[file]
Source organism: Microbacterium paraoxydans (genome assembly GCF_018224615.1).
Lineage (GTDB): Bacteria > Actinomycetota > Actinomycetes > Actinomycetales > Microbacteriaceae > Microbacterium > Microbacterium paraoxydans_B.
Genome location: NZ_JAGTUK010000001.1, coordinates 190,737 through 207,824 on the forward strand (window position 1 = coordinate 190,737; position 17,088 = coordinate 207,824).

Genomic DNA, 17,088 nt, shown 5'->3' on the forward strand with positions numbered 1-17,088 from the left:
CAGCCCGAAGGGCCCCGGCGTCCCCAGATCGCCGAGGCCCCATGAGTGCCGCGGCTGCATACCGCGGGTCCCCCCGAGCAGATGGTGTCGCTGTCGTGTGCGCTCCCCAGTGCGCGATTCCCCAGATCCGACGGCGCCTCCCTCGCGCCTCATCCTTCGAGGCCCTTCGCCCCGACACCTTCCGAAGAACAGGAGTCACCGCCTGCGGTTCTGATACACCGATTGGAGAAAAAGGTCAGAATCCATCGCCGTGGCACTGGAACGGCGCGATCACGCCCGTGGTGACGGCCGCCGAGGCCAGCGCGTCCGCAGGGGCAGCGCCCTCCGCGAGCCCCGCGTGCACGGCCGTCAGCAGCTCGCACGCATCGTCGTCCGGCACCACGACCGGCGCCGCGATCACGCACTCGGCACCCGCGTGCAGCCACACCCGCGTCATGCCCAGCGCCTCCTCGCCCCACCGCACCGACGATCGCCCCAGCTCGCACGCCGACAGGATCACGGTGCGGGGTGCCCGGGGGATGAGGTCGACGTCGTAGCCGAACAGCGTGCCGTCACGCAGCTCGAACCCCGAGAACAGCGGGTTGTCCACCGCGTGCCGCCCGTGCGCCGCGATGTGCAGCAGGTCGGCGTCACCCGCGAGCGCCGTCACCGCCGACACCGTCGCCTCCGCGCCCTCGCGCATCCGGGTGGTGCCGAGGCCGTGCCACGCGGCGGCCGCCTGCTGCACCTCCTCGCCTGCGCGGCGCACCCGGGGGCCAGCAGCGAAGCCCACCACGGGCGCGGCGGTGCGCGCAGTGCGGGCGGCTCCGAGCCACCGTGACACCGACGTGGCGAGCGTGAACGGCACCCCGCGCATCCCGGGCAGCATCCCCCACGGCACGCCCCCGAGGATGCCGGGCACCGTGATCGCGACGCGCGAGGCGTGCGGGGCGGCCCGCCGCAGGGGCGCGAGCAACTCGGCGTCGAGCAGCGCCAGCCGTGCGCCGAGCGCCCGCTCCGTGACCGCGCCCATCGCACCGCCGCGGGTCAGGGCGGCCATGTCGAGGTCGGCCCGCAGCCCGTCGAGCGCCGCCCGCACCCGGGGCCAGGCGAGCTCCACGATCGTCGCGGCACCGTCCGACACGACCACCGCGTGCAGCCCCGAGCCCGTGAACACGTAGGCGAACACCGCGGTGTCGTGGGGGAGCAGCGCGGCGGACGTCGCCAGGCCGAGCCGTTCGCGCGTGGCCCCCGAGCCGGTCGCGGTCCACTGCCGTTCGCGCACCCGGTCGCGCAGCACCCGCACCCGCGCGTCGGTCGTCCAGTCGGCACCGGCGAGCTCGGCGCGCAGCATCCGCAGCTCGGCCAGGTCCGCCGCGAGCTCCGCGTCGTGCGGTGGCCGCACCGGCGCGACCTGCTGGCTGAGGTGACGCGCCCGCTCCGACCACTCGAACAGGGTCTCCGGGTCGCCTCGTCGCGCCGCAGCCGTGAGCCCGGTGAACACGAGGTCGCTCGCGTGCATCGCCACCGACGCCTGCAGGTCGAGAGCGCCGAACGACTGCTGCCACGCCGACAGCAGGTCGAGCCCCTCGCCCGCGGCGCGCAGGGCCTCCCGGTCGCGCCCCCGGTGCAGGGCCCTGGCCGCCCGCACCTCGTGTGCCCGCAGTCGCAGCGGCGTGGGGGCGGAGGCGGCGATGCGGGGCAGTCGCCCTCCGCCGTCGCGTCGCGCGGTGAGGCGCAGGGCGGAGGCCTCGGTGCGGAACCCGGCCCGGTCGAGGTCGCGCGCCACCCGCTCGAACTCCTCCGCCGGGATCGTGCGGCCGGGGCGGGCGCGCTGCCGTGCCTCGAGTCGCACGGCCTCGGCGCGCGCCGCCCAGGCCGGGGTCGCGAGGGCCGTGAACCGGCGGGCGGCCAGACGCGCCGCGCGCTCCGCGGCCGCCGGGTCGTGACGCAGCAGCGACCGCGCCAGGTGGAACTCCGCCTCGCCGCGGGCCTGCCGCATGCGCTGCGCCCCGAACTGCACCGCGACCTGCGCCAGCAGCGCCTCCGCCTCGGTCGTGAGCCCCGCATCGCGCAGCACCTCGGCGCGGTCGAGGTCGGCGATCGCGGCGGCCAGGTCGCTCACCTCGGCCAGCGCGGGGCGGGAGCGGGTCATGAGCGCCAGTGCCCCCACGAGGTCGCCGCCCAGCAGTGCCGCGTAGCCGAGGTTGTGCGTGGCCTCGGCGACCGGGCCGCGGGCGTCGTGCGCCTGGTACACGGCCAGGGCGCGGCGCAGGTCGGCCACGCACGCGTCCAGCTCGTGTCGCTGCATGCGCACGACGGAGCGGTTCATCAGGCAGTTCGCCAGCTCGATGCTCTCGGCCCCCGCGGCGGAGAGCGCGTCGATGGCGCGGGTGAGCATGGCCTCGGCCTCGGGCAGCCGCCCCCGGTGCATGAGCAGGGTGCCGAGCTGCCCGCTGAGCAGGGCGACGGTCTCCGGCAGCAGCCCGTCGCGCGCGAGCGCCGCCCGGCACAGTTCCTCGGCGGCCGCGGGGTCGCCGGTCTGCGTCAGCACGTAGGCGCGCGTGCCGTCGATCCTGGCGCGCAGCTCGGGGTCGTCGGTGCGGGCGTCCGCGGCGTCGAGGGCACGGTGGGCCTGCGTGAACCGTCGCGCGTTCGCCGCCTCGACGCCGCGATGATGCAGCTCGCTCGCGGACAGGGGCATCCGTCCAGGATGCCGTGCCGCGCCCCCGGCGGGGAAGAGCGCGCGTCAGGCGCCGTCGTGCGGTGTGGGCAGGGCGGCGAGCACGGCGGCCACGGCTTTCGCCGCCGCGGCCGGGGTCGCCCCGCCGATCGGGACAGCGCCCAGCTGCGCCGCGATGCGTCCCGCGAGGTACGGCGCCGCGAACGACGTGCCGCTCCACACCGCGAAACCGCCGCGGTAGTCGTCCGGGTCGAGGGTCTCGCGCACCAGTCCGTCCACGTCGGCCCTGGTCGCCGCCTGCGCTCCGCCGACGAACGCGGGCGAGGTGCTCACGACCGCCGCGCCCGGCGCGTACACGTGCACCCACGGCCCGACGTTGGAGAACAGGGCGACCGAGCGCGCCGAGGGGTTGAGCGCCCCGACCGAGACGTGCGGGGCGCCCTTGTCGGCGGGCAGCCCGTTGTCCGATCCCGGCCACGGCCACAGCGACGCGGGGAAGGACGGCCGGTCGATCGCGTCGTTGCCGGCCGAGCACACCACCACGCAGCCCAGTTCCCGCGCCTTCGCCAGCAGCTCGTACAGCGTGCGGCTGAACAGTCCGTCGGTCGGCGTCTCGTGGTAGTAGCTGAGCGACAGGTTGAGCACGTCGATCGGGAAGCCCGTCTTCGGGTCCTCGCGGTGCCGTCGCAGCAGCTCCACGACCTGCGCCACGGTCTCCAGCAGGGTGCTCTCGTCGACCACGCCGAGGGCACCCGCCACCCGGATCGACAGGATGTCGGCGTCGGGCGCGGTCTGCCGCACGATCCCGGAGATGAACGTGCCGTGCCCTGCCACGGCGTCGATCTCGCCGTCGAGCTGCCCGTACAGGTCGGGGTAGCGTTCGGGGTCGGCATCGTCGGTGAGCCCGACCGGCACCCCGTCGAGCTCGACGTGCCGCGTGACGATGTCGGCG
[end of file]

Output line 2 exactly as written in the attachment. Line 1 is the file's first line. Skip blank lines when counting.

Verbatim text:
Lineage (GTDB): Bacteria > Actinomycetota > Actinomycetes > Actinomycetales > Microbacteriaceae > Microbacterium > Microbacterium paraoxydans_B.